It is very likely that with such a transistor count, as well as the performance/power improvements that the 20-nanometer transistors bring, the iPhone 6 will offer peak CPU and graphics performance that is well ahead of many of the Intel Bay Trail-M based notebooks and Bay Trail-D based desktops that will be shipped during this back-to-school season.

Did you just say Apple's iPhone 6 could outperform PCs?
Yes, you heard that right: Apple's iPhone 6 could offer more performance than many PCs. In fact, the A7 chip inside of the iPhone 5s already offers superior graphics performance to Intel's Bay Trail-M and Bay Trail-D parts found in low-cost notebooks/desktops, respectively, and the CPU performances of Bay Trail and Apple's A7 -- at least in the few cross-platform benchmarks out there -- seem roughly equivalent (A7 has higher single-core performance, but Bay Trail has more cores).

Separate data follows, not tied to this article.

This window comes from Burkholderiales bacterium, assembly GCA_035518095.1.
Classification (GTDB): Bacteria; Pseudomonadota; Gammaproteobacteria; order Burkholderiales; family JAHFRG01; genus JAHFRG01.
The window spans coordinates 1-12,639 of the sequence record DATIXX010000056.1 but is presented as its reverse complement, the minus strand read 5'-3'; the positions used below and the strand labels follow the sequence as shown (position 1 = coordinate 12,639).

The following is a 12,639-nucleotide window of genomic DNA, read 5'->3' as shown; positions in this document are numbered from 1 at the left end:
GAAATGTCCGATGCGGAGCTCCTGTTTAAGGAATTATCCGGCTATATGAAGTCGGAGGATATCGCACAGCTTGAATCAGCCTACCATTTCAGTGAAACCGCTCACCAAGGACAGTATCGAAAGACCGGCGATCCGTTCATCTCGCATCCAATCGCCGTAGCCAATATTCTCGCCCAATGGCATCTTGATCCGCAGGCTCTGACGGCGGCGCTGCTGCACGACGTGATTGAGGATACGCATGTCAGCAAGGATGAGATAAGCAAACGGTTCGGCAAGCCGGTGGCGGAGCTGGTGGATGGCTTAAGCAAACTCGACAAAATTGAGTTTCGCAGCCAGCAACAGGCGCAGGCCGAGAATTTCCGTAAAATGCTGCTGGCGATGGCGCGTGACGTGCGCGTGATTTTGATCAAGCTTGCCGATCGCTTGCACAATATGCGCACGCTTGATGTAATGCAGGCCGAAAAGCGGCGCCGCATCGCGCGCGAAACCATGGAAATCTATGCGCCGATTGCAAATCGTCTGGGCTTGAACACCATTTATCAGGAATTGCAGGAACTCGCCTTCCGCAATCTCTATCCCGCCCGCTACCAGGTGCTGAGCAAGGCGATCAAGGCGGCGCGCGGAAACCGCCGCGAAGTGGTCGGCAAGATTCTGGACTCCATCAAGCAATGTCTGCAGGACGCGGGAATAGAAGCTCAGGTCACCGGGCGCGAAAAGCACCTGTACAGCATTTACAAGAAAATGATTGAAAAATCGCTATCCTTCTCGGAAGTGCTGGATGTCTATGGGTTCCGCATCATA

With A8, this will only get better for Apple, particularly as Intel is not planning to refresh its low-end PC chips this year in any meaningful capacity. The higher-end Haswell/Broadwell parts should still be noticeably faster (particularly Broadwell), but the fact that Apple will soon be selling customers a phone that will be across-the-board faster than the lowest-end PCs is quite exciting.

Foolish bottom line
The upcoming iPhone 6 will break ground in a number of key ways, but by far the most interesting from a technological perspective will be its performance. Apple's chip designs are world class, and with the increased transistor budget afforded to it by TSMC's 20-nanometer manufacturing process, the iPhone 6 should offer pretty unreal levels of performance.

Desktop class, indeed.